Dillon's Trial. Dillon Papier takes his nightly bath. Dillon, 11, has Niemann–Pick type C, a degenerative, rare and ultimately fatal disease. In spite of this, and despite the physical and developmental setbacks that came with the disease, his parents strive to provide him with a normal childhood that revolves around school, playdates and family outings when Dillon is not in the hospital. He is currently enrolled in a clinical drug trial at the National Institutes of Health, the second such trial this year. The first, involving a special reservoir implanted in his brain, had to be ended when Dillon and other patients developed infections. The new trial involves a lumbar injection of the drug Cyclodextrin.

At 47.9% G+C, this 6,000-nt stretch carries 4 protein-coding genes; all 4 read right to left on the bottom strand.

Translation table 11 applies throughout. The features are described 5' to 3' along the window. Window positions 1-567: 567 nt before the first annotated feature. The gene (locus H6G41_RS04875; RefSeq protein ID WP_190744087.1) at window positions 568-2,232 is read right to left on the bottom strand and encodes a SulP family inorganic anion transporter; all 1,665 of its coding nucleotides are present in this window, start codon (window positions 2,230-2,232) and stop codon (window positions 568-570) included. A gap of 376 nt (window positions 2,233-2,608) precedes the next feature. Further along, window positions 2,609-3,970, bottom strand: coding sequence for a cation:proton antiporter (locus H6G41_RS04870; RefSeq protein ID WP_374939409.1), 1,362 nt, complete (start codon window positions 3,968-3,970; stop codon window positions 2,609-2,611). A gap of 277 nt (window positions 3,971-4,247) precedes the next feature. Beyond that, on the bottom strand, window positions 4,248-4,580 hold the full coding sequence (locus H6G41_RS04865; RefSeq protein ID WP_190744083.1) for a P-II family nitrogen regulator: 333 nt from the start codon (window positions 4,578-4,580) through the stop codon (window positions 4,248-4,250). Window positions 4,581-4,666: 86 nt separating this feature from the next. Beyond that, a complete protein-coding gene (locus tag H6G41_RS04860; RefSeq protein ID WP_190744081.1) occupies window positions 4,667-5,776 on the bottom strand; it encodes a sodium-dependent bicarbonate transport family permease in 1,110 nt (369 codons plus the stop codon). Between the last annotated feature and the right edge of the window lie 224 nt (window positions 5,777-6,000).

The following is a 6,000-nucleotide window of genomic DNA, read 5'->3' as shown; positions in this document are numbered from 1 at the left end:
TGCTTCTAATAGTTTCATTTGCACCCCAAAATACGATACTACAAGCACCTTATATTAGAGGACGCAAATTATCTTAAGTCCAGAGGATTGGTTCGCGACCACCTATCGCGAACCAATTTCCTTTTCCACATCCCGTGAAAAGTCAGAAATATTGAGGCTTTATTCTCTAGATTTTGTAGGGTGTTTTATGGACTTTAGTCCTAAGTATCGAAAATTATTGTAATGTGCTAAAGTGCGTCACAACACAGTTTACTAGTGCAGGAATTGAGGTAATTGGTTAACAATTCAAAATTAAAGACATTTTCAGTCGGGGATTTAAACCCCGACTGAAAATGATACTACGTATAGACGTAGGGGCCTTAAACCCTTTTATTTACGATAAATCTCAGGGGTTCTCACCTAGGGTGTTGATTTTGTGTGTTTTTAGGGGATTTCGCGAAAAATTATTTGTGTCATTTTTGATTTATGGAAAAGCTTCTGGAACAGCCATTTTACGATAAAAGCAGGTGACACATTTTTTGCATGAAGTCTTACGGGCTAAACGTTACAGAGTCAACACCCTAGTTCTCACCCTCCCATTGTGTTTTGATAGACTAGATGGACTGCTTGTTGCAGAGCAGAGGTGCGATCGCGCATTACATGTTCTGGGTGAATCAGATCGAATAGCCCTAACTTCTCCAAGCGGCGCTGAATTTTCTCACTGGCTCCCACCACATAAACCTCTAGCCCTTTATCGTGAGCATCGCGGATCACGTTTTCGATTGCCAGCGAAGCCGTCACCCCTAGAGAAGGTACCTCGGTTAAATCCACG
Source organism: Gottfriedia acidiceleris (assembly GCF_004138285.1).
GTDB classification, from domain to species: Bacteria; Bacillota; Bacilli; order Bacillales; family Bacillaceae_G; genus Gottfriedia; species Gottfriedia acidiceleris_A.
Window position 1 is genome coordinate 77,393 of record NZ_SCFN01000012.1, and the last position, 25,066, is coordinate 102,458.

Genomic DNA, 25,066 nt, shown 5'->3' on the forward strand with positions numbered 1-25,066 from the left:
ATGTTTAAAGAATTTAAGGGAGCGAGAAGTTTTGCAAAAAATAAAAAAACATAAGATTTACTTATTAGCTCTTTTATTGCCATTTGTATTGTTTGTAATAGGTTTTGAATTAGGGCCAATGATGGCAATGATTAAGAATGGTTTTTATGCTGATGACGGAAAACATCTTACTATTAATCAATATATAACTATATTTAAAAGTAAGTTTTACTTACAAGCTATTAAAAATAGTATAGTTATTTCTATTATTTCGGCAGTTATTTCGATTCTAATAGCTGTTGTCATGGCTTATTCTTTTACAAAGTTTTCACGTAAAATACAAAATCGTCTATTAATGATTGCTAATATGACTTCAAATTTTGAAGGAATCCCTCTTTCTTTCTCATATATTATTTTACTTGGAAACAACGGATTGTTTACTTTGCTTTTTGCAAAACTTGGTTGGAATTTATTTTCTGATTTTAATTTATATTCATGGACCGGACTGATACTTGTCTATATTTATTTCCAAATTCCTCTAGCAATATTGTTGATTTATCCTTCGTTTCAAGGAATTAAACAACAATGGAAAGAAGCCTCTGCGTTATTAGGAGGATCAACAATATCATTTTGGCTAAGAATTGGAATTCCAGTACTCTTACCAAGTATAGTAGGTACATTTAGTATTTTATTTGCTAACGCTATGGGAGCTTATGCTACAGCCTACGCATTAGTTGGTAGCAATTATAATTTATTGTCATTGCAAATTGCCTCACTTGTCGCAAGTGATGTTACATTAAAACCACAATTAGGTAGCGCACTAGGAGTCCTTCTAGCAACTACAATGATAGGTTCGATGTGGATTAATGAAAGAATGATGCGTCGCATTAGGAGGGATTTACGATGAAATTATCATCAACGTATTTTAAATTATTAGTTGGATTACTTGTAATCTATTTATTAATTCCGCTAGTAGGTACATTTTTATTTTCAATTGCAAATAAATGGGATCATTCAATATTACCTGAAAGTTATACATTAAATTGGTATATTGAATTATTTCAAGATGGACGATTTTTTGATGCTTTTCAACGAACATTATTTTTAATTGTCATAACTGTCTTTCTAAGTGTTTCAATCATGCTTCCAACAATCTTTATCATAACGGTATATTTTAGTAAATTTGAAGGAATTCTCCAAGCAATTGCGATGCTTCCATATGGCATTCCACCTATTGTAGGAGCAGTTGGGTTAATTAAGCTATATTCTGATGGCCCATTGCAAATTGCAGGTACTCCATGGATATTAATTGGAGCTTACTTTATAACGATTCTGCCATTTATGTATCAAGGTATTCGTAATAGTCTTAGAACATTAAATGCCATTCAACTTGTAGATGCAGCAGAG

Dillon's Trial. A neurosurgeon maps Dillon Papier's brain in advance of the procedure to place an Ommaya reservoir into his brain, allowing for direct injection of the clinical trial drug Cyclodextrin. This particular trial had to be ended after Dillon and other patients developed dangerous infections.